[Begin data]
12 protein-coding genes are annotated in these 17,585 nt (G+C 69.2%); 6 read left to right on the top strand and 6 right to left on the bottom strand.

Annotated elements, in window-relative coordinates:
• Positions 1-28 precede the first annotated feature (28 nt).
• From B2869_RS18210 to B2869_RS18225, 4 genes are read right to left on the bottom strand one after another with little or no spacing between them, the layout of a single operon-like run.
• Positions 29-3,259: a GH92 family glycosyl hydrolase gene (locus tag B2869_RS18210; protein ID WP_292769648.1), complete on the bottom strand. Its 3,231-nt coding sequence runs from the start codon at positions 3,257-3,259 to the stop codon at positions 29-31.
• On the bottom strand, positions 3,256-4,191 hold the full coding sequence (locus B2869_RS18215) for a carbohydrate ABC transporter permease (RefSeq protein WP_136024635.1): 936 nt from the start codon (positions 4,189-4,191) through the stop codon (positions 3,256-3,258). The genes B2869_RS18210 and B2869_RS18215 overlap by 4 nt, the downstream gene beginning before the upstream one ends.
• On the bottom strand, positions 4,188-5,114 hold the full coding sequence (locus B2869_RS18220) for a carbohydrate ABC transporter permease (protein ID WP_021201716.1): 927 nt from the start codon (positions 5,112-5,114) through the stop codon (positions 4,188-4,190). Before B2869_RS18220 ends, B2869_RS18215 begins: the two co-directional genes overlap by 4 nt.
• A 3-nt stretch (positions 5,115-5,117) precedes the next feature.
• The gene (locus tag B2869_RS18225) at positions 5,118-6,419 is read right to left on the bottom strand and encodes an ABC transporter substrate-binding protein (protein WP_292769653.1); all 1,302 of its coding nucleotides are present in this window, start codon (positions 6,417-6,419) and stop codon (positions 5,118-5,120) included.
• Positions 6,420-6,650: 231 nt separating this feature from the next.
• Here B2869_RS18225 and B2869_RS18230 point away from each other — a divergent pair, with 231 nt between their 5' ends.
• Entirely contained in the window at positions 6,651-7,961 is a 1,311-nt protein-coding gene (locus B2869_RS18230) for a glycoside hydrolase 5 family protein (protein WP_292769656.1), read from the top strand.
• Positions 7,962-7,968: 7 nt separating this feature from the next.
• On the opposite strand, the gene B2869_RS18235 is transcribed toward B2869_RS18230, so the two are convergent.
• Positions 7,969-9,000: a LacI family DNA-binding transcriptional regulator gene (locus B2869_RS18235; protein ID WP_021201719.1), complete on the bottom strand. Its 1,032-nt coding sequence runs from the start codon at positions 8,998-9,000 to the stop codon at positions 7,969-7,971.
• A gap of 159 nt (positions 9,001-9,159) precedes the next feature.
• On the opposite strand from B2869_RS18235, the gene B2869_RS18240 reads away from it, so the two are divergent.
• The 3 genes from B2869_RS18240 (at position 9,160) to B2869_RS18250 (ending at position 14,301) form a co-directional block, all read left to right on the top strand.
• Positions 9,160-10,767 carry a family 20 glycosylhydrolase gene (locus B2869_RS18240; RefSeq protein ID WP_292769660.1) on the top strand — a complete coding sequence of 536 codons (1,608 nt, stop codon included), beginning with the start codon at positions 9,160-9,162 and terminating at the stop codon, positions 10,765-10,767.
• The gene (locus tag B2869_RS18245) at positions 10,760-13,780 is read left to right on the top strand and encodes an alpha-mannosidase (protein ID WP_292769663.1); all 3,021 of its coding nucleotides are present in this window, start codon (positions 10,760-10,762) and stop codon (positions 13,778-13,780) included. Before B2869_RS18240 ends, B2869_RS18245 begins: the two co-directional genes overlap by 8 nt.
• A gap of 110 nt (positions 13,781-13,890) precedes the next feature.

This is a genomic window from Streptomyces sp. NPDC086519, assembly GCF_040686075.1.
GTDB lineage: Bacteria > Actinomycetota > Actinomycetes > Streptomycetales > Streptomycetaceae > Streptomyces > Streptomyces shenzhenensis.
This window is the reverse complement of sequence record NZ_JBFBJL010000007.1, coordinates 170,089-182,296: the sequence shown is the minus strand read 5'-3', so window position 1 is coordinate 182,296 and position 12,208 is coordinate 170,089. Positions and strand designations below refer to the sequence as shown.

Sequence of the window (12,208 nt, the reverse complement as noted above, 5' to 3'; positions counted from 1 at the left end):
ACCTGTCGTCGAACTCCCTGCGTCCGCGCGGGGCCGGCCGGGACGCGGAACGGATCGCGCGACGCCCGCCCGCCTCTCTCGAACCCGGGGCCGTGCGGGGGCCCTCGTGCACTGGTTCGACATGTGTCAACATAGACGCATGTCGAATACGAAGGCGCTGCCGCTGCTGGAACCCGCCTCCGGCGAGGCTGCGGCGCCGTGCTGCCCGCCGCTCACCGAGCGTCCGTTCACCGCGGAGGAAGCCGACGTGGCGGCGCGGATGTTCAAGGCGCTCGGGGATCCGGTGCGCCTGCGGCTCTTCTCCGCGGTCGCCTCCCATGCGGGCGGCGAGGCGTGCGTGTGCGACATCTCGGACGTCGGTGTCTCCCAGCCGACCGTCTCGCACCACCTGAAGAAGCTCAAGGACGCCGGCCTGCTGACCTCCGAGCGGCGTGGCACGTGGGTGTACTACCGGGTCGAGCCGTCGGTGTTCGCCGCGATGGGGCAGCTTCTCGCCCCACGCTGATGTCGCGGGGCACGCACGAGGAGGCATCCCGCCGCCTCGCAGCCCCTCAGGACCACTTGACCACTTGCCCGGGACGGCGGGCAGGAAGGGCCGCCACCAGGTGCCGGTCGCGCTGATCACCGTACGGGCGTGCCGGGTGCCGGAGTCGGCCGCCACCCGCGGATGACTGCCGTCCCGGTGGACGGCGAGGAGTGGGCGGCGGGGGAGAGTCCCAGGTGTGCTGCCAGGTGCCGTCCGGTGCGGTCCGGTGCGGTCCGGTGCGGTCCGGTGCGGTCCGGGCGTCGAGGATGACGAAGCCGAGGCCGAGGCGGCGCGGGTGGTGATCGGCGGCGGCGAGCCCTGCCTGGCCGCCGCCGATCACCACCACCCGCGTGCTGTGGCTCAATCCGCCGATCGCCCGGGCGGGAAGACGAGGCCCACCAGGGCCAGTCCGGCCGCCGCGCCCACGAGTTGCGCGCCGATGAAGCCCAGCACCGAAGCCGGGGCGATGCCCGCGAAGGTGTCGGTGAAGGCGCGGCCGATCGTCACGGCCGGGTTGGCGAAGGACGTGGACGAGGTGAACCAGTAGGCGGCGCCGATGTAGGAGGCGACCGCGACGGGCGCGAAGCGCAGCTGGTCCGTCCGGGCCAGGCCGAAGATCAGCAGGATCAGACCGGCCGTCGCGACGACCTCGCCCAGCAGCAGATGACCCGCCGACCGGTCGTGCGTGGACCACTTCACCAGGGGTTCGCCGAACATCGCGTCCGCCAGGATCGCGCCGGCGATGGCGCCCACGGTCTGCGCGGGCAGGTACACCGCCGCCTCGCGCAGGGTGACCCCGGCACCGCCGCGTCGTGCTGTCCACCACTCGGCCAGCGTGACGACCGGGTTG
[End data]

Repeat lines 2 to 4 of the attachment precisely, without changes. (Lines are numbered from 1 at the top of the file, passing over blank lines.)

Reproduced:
Annotated elements, in window-relative coordinates:
• Positions 1-28 precede the first annotated feature (28 nt).
• From B2869_RS18210 to B2869_RS18225, 4 genes are read right to left on the bottom strand one after another with little or no spacing between them, the layout of a single operon-like run.